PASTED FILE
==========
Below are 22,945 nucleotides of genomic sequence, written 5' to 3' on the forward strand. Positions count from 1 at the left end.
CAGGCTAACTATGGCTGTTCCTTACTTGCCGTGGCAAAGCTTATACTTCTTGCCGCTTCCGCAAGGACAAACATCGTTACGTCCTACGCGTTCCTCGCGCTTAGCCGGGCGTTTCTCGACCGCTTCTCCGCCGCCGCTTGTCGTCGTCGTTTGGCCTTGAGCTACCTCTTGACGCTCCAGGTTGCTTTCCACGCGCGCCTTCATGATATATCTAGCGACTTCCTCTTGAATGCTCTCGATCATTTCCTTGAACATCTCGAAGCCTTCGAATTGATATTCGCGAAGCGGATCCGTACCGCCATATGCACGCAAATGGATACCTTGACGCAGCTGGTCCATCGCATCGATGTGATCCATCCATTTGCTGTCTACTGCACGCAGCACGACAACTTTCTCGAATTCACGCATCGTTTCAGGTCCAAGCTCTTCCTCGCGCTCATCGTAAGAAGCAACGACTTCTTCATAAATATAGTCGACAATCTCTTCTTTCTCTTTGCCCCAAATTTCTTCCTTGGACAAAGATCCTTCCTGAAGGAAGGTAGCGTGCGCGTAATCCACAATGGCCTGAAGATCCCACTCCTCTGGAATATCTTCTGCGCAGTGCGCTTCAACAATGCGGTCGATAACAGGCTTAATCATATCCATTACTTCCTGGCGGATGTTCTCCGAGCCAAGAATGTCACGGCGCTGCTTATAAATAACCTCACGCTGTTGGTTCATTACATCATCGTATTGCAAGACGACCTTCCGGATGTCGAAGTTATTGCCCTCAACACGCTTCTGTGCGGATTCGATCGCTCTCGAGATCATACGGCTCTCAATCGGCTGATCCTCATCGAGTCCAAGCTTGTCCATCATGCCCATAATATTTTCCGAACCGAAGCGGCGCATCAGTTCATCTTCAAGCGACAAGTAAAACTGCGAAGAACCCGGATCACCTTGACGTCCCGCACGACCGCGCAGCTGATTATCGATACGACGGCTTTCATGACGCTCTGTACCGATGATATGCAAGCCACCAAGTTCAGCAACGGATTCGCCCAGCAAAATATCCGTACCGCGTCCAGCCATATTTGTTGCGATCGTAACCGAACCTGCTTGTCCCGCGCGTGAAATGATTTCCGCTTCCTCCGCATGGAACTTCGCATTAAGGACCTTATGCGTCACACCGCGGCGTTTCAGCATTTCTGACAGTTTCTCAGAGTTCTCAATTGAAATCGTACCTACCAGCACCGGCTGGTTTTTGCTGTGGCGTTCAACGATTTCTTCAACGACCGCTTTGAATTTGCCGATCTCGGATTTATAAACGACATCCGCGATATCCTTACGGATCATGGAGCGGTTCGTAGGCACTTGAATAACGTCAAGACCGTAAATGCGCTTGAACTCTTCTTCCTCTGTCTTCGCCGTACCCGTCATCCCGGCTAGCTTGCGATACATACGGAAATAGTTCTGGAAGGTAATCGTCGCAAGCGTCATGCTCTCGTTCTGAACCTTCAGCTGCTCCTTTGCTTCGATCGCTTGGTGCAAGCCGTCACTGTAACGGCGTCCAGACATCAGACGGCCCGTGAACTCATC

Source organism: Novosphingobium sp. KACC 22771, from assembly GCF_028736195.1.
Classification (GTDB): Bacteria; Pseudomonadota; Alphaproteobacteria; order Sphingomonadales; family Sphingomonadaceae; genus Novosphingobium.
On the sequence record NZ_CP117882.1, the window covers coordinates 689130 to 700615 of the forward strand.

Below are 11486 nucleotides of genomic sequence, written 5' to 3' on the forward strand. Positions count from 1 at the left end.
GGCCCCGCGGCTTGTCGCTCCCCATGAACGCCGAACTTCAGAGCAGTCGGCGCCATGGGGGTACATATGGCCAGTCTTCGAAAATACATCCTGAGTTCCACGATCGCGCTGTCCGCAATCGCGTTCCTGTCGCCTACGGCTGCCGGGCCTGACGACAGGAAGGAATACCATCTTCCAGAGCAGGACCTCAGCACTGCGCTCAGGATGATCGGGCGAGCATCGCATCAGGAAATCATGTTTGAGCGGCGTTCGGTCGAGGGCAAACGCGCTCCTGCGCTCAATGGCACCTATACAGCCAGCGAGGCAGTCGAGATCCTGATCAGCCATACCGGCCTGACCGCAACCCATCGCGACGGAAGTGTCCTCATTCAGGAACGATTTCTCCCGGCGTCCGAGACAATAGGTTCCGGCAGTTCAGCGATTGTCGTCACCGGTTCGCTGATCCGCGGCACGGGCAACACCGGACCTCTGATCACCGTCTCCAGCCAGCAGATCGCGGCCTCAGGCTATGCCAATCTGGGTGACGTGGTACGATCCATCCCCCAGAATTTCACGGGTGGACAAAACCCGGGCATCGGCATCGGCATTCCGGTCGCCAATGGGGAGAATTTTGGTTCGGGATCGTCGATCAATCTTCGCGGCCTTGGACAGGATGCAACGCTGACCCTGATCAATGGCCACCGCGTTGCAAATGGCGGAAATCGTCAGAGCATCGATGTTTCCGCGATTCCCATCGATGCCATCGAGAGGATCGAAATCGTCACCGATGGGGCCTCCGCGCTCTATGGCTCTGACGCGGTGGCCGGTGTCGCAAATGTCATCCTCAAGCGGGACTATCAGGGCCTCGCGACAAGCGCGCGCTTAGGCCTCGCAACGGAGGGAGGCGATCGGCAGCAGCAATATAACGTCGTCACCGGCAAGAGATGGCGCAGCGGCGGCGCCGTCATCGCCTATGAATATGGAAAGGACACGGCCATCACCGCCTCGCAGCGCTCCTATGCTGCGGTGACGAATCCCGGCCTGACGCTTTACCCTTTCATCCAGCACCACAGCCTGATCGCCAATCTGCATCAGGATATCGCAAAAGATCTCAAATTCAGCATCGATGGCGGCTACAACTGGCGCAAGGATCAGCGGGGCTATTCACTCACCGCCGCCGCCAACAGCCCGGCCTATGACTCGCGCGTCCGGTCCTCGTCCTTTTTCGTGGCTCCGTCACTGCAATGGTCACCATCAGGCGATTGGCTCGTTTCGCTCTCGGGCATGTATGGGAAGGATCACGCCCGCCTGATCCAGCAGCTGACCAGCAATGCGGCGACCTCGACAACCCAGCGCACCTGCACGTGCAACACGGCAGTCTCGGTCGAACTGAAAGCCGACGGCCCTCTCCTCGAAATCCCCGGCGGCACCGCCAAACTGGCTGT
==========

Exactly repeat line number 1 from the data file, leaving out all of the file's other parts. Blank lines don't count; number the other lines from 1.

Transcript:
Below are 22,945 nucleotides of genomic sequence, written 5' to 3' on the forward strand. Positions count from 1 at the left end.